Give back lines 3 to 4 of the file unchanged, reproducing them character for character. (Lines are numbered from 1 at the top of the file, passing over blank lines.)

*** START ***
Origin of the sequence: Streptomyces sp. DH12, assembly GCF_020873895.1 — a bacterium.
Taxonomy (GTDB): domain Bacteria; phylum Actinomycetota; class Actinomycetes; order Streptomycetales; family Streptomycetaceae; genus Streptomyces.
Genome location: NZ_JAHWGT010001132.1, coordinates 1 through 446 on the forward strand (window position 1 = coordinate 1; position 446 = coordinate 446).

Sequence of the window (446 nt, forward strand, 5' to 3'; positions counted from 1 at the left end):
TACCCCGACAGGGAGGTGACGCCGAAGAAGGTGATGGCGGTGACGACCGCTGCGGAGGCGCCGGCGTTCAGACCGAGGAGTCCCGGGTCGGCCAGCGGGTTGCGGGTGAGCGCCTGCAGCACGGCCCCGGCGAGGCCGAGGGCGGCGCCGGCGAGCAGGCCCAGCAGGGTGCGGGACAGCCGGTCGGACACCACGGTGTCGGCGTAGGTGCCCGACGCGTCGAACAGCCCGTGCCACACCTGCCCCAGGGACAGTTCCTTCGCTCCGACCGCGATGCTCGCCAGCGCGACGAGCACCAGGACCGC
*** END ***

Genome location: NZ_JAHWGT010001132.1, coordinates 1 through 446 on the forward strand (window position 1 = coordinate 1; position 446 = coordinate 446).

Sequence of the window (446 nt, forward strand, 5' to 3'; positions counted from 1 at the left end):